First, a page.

And then there's Outlier Communications, our new record label. This time around, it's going to be more like a record or two a year at most, unless we can acquire arts grants to help us, which we'll definitely be looking into next year. When I ran Inyrdisk it was more about providing an open ended platform for the thriving experimental scene of the day, both local and international, and doing an average of one release every month, but with Outlier Communications it's clearly set on simply supporting our own Outliers project, while keeping the lines open to doing the occasional outside release, like Reynols, when it's possible.

As we all know, vinyl is more expensive than ever to produce, which raises consumer prices to what they are today. I miss the days of $15 Drag City records, but now they're $35, so what can you do? I've certainly become more choosy about the new releases I buy, and only get the ones I feel like I can't live without--- which is still quite a few, of course. I'm an obsessive collector and have been since I was a little kid, so I'm always buying and selling this or that. I try not to listen to too much music online, because the sound quality of computer speakers is so crappy, but I love to discover new releases and check them out online. I'd like to think I'm using the internet as a tool instead of engaging with it as a platform, but I'm as lost as anyone else in this digital swamp.

Any works of art that have been a light for you in these times? Anything that's just been a good diversion?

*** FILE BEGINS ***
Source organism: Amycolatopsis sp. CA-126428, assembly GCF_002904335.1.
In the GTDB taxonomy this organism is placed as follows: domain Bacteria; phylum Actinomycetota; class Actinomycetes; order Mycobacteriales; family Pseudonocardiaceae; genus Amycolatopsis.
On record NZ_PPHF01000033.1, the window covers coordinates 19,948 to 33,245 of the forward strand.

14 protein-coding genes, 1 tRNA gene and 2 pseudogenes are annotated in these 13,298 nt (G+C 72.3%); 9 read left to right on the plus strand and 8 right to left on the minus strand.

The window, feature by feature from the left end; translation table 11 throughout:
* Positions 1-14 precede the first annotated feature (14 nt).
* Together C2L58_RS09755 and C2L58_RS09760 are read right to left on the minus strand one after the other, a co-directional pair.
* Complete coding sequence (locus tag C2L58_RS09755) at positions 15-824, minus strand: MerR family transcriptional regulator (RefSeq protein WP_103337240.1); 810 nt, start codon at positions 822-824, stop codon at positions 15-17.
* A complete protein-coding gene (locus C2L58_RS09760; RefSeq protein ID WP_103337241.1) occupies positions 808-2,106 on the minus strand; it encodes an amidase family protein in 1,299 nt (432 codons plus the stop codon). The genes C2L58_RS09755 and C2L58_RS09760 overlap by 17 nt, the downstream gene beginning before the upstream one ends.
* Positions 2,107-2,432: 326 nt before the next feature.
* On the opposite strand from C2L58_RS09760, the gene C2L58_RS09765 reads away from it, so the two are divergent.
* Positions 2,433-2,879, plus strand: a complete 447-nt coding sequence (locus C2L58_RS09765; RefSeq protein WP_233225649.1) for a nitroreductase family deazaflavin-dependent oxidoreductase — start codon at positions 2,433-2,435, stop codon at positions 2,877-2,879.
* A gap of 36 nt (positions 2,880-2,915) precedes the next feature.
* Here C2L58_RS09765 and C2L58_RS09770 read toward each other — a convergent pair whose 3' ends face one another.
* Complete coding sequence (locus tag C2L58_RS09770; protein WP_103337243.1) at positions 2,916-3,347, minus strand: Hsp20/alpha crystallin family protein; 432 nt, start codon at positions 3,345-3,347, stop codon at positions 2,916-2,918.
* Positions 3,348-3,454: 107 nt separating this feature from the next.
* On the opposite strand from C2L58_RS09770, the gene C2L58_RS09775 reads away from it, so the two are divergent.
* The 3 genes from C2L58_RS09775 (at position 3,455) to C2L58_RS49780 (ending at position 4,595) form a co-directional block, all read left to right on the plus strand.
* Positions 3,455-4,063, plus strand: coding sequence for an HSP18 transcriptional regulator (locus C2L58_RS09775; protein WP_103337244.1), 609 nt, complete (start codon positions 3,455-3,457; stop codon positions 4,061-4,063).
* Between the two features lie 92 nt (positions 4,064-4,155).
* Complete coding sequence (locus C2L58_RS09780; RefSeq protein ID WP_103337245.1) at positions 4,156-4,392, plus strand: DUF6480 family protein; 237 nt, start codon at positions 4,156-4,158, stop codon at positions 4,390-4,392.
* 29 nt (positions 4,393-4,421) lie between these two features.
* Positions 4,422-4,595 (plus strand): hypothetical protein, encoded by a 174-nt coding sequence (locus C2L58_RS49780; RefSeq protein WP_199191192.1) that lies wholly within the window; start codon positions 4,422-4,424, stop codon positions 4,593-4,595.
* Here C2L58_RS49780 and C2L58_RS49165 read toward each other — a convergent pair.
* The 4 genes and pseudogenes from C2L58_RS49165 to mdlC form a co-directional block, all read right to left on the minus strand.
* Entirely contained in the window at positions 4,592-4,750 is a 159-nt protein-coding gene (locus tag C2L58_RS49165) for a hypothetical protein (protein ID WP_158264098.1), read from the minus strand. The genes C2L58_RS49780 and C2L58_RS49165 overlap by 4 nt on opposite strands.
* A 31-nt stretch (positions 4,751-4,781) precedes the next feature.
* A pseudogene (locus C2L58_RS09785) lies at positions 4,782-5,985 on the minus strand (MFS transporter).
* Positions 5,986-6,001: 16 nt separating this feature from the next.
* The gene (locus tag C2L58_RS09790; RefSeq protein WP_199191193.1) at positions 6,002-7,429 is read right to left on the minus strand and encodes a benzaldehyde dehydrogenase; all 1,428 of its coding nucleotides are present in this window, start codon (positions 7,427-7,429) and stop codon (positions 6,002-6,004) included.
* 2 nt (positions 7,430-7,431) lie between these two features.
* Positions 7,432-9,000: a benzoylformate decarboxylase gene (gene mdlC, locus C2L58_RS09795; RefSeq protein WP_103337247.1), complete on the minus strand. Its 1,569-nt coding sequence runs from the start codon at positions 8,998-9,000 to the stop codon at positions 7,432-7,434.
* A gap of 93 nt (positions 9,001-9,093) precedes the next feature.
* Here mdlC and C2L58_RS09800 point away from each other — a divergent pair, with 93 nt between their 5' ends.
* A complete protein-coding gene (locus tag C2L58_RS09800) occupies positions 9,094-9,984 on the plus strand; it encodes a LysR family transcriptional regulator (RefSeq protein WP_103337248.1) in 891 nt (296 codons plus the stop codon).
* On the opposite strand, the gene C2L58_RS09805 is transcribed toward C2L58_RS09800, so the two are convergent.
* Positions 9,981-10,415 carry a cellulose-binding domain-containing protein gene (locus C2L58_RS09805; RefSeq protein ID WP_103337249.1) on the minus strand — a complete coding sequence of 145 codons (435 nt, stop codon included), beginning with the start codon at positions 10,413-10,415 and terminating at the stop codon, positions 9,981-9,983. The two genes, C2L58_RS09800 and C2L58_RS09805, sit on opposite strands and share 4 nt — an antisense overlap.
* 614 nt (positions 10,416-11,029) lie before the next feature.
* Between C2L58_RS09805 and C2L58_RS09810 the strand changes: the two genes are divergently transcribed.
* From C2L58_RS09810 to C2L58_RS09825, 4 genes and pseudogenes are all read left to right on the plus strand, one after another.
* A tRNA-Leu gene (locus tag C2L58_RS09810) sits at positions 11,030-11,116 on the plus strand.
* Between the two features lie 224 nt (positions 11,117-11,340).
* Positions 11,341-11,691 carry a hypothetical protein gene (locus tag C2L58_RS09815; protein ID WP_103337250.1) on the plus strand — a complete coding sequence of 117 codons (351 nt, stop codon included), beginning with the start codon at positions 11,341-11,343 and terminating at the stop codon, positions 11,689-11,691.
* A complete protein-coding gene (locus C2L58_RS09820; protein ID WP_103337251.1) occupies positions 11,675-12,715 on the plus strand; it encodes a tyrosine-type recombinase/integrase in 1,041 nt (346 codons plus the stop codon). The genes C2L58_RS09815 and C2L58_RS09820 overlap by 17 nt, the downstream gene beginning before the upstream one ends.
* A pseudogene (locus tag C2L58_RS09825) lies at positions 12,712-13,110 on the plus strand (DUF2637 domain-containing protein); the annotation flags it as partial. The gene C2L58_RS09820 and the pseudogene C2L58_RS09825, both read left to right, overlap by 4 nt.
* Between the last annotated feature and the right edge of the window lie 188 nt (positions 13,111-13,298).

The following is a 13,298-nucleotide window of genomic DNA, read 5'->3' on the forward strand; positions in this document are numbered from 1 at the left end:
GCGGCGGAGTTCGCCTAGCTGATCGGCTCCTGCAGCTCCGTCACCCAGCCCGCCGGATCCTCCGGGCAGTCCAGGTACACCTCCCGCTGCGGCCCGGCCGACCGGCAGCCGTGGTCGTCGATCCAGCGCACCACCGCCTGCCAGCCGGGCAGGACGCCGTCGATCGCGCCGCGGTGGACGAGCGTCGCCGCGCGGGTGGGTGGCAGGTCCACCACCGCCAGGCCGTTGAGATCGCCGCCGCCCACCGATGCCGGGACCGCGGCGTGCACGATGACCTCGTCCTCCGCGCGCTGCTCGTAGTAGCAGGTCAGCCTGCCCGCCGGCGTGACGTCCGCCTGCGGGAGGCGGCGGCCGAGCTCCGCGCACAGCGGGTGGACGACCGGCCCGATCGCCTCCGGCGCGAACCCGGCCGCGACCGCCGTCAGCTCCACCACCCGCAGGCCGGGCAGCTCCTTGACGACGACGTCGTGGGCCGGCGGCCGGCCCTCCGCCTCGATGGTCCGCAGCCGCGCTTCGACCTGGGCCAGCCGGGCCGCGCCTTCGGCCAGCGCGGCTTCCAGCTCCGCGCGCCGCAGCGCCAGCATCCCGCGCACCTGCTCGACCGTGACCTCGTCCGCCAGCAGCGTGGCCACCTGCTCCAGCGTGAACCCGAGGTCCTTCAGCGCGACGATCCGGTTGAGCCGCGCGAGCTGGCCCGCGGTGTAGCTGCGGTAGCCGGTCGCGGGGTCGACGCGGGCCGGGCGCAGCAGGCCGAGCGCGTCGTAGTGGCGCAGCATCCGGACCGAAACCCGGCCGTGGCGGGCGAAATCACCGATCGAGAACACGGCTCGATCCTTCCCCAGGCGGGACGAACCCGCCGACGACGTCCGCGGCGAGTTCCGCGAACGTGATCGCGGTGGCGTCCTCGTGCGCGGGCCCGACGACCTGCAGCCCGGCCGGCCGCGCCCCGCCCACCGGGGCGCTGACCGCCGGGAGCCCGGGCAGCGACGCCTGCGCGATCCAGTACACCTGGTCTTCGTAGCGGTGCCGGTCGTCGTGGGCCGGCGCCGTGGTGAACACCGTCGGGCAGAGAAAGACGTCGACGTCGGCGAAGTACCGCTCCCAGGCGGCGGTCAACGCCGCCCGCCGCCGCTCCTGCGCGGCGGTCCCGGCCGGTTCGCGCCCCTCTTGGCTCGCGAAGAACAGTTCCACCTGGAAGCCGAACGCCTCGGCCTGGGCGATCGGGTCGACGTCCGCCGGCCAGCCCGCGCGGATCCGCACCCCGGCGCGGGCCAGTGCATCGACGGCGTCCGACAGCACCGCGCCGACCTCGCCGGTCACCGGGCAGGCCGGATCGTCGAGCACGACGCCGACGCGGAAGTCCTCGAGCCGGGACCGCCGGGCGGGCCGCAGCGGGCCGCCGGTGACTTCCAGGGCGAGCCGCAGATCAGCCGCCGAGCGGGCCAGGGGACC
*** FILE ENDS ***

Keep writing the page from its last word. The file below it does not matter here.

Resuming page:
Releasing the new Reynols album, Gona Rubian Ranesa, has been a great diversion. Seeing enthusiasm and praise for it come from all corners of the world, knowing that people love that record as much as we do, it's become a real light in our lives.

These days, when I've had some time to get into a book, which is admittedly rare, it's been by a Raymond, like Chandler or Carver, maybe Cormac McCarthy, Colin Wilson, or Michel Houellebecq.

We binge a lot of TV shows when the day is done. I'm a bit picky and we both have high standards, but having Rupaul's Drag Race and all of its offshoots playing often on repeat has certainly brought a lot of colour into our lives during this dark year.

We enjoy true crime stuff, but we also appreciate good storytelling, so not all of the shows out there are very watchable for us. Forensic Files certainly sets a high bar, in our opinion. Lately, Sarah's digging The Larry Sanders Show, and it's one of my favourites, so we've been watching a lot of that during dinner, or before we hit the hay.

"Nate: A One Man Show," a gender-bending comedy special on Netflix, really took me out of my head and showed me a new light. That's just cracking the surface, really. We are culture junkies.

How are you feeling about 2021?

Like the rest of the world, I'm hopeful that Covid-19 lightens up and things can go back to something approaching normal. I'm also hopeful we can see the middle west stabilized, because the world's biggest problem is no longer stabilizing the turmoil in the middle east, it's stabilizing the turmoil in the middle west, the USA. The terror they are facing is unprecedented and entirely self-inflicted. I'd like to see some healing going on down there.

Anything else we'd chat about if we bumped into each other?

How sad it is that the music scene we love so dearly has been shut down for almost a year... Will live bands survive not having an outlet? Who has this been affecting the most? A lot of these questions we'd ask each other can't really be answered right now. This is a real period of transition for the world.